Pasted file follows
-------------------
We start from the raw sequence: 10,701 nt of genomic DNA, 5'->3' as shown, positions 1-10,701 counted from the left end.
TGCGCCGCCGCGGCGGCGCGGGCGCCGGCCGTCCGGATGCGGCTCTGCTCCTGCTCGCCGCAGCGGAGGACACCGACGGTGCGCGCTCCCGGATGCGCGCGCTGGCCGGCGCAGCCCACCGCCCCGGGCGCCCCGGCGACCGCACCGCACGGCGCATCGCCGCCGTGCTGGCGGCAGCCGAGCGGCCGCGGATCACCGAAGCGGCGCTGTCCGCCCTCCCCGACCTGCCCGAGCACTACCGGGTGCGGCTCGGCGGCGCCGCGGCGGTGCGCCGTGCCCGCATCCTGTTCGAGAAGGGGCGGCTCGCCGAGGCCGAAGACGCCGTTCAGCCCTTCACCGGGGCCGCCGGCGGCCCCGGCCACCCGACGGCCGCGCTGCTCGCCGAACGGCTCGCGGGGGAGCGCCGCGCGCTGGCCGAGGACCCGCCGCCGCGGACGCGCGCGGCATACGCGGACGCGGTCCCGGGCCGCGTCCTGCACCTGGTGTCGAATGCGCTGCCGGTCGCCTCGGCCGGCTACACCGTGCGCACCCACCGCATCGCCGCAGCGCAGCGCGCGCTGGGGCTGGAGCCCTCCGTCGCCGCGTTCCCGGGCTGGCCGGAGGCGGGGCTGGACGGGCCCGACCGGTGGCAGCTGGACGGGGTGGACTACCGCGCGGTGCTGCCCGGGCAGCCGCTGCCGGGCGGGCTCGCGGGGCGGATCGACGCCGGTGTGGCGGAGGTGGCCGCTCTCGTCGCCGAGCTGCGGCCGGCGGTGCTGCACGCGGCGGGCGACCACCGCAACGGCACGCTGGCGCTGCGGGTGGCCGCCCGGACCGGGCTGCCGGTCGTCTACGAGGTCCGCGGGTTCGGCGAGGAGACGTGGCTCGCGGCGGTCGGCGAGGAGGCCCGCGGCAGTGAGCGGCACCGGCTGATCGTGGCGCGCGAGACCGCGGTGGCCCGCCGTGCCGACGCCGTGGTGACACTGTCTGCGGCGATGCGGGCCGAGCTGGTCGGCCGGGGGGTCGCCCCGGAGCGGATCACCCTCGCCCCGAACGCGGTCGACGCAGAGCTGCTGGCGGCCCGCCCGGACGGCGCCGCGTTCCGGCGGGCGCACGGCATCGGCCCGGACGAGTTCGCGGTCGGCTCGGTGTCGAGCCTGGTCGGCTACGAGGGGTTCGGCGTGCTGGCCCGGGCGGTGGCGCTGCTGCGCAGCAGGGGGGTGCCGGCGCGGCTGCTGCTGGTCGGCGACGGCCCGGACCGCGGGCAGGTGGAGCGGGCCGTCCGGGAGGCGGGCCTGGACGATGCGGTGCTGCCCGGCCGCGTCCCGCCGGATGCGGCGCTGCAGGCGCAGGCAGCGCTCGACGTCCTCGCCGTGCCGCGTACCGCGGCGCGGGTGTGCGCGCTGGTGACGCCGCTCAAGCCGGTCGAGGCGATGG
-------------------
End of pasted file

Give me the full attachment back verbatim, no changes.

We start from the raw sequence: 10,701 nt of genomic DNA, 5'->3' as shown, positions 1-10,701 counted from the left end.
TGCGCCGCCGCGGCGGCGCGGGCGCCGGCCGTCCGGATGCGGCTCTGCTCCTGCTCGCCGCAGCGGAGGACACCGACGGTGCGCGCTCCCGGATGCGCGCGCTGGCCGGCGCAGCCCACCGCCCCGGGCGCCCCGGCGACCGCACCGCACGGCGCATCGCCGCCGTGCTGGCGGCAGCCGAGCGGCCGCGGATCACCGAAGCGGCGCTGTCCGCCCTCCCCGACCTGCCCGAGCACTACCGGGTGCGGCTCGGCGGCGCCGCGGCGGTGCGCCGTGCCCGCATCCTGTTCGAGAAGGGGCGGCTCGCCGAGGCCGAAGACGCCGTTCAGCCCTTCACCGGGGCCGCCGGCGGCCCCGGCCACCCGACGGCCGCGCTGCTCGCCGAACGGCTCGCGGGGGAGCGCCGCGCGCTGGCCGAGGACCCGCCGCCGCGGACGCGCGCGGCATACGCGGACGCGGTCCCGGGCCGCGTCCTGCACCTGGTGTCGAATGCGCTGCCGGTCGCCTCGGCCGGCTACACCGTGCGCACCCACCGCATCGCCGCAGCGCAGCGCGCGCTGGGGCTGGAGCCCTCCGTCGCCGCGTTCCCGGGCTGGCCGGAGGCGGGGCTGGACGGGCCCGACCGGTGGCAGCTGGACGGGGTGGACTACCGCGCGGTGCTGCCCGGGCAGCCGCTGCCGGGCGGGCTCGCGGGGCGGATCGACGCCGGTGTGGCGGAGGTGGCCGCTCTCGTCGCCGAGCTGCGGCCGGCGGTGCTGCACGCGGCGGGCGACCACCGCAACGGCACGCTGGCGCTGCGGGTGGCCGCCCGGACCGGGCTGCCGGTCGTCTACGAGGTCCGCGGGTTCGGCGAGGAGACGTGGCTCGCGGCGGTCGGCGAGGAGGCCCGCGGCAGTGAGCGGCACCGGCTGATCGTGGCGCGCGAGACCGCGGTGGCCCGCCGTGCCGACGCCGTGGTGACACTGTCTGCGGCGATGCGGGCCGAGCTGGTCGGCCGGGGGGTCGCCCCGGAGCGGATCACCCTCGCCCCGAACGCGGTCGACGCAGAGCTGCTGGCGGCCCGCCCGGACGGCGCCGCGTTCCGGCGGGCGCACGGCATCGGCCCGGACGAGTTCGCGGTCGGCTCGGTGTCGAGCCTGGTCGGCTACGAGGGGTTCGGCGTGCTGGCCCGGGCGGTGGCGCTGCTGCGCAGCAGGGGGGTGCCGGCGCGGCTGCTGCTGGTCGGCGACGGCCCGGACCGCGGGCAGGTGGAGCGGGCCGTCCGGGAGGCGGGCCTGGACGATGCGGTGCTGCCCGGCCGCGTCCCGCCGGATGCGGCGCTGCAGGCGCAGGCAGCGCTCGACGTCCTCGCCGTGCCGCGTACCGCGGCGCGGGTGTGCGCGCTGGTGACGCCGCTCAAGCCGGTCGAGGCGATGG